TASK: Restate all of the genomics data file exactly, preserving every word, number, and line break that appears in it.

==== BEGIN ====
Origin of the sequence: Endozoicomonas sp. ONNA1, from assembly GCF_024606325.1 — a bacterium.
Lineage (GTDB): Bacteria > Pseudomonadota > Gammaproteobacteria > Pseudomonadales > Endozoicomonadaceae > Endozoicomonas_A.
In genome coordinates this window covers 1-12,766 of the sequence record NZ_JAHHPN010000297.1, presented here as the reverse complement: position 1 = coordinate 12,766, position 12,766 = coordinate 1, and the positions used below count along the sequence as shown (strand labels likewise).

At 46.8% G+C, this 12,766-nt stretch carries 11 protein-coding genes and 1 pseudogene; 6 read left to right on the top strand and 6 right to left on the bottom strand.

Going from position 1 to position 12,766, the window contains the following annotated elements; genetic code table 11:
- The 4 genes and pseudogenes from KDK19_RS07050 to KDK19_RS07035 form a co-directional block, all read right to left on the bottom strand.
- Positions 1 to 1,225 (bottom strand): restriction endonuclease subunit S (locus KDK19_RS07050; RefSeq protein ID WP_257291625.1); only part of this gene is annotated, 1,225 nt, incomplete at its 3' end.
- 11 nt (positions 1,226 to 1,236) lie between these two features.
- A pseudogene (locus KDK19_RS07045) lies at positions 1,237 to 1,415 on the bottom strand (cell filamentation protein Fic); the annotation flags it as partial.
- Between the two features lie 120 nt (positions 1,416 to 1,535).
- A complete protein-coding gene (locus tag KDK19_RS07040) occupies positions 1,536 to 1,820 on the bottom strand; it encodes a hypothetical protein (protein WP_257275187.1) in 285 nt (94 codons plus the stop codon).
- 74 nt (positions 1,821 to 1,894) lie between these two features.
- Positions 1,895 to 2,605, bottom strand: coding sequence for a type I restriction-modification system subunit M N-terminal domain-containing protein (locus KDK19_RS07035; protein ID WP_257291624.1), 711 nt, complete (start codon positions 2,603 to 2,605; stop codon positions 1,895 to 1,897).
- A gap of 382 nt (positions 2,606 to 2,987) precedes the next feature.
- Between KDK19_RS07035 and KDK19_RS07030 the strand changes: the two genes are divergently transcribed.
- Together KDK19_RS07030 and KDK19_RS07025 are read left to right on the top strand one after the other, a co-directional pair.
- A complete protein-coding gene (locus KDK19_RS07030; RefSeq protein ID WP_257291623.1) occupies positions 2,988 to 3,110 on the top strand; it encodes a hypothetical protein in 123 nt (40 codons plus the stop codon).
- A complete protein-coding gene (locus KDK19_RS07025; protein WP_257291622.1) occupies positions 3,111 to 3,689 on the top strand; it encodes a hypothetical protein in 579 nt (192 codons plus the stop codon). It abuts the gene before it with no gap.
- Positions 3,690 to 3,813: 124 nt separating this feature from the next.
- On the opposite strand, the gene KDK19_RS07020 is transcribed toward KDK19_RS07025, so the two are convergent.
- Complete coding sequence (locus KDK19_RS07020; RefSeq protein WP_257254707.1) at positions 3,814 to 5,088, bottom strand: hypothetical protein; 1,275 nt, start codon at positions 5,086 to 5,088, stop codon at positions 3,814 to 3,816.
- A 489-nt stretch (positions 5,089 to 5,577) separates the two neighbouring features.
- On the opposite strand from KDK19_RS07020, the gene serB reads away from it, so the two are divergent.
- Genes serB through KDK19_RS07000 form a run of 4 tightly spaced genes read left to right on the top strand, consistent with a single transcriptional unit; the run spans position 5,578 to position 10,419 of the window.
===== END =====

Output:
Origin of the sequence: Endozoicomonas sp. ONNA1, from assembly GCF_024606325.1 — a bacterium.
Lineage (GTDB): Bacteria > Pseudomonadota > Gammaproteobacteria > Pseudomonadales > Endozoicomonadaceae > Endozoicomonas_A.
In genome coordinates this window covers 1-12,766 of the sequence record NZ_JAHHPN010000297.1, presented here as the reverse complement: position 1 = coordinate 12,766, position 12,766 = coordinate 1, and the positions used below count along the sequence as shown (strand labels likewise).

At 46.8% G+C, this 12,766-nt stretch carries 11 protein-coding genes and 1 pseudogene; 6 read left to right on the top strand and 6 right to left on the bottom strand.

Going from position 1 to position 12,766, the window contains the following annotated elements; genetic code table 11:
- The 4 genes and pseudogenes from KDK19_RS07050 to KDK19_RS07035 form a co-directional block, all read right to left on the bottom strand.
- Positions 1 to 1,225 (bottom strand): restriction endonuclease subunit S (locus KDK19_RS07050; RefSeq protein ID WP_257291625.1); only part of this gene is annotated, 1,225 nt, incomplete at its 3' end.
- 11 nt (positions 1,226 to 1,236) lie between these two features.
- A pseudogene (locus KDK19_RS07045) lies at positions 1,237 to 1,415 on the bottom strand (cell filamentation protein Fic); the annotation flags it as partial.
- Between the two features lie 120 nt (positions 1,416 to 1,535).
- A complete protein-coding gene (locus tag KDK19_RS07040) occupies positions 1,536 to 1,820 on the bottom strand; it encodes a hypothetical protein (protein WP_257275187.1) in 285 nt (94 codons plus the stop codon).
- 74 nt (positions 1,821 to 1,894) lie between these two features.
- Positions 1,895 to 2,605, bottom strand: coding sequence for a type I restriction-modification system subunit M N-terminal domain-containing protein (locus KDK19_RS07035; protein ID WP_257291624.1), 711 nt, complete (start codon positions 2,603 to 2,605; stop codon positions 1,895 to 1,897).
- A gap of 382 nt (positions 2,606 to 2,987) precedes the next feature.
- Between KDK19_RS07035 and KDK19_RS07030 the strand changes: the two genes are divergently transcribed.
- Together KDK19_RS07030 and KDK19_RS07025 are read left to right on the top strand one after the other, a co-directional pair.
- A complete protein-coding gene (locus KDK19_RS07030; RefSeq protein ID WP_257291623.1) occupies positions 2,988 to 3,110 on the top strand; it encodes a hypothetical protein in 123 nt (40 codons plus the stop codon).
- A complete protein-coding gene (locus KDK19_RS07025; protein WP_257291622.1) occupies positions 3,111 to 3,689 on the top strand; it encodes a hypothetical protein in 579 nt (192 codons plus the stop codon). It abuts the gene before it with no gap.
- Positions 3,690 to 3,813: 124 nt separating this feature from the next.
- On the opposite strand, the gene KDK19_RS07020 is transcribed toward KDK19_RS07025, so the two are convergent.
- Complete coding sequence (locus KDK19_RS07020; RefSeq protein WP_257254707.1) at positions 3,814 to 5,088, bottom strand: hypothetical protein; 1,275 nt, start codon at positions 5,086 to 5,088, stop codon at positions 3,814 to 3,816.
- A 489-nt stretch (positions 5,089 to 5,577) separates the two neighbouring features.
- On the opposite strand from KDK19_RS07020, the gene serB reads away from it, so the two are divergent.
- Genes serB through KDK19_RS07000 form a run of 4 tightly spaced genes read left to right on the top strand, consistent with a single transcriptional unit; the run spans position 5,578 to position 10,419 of the window.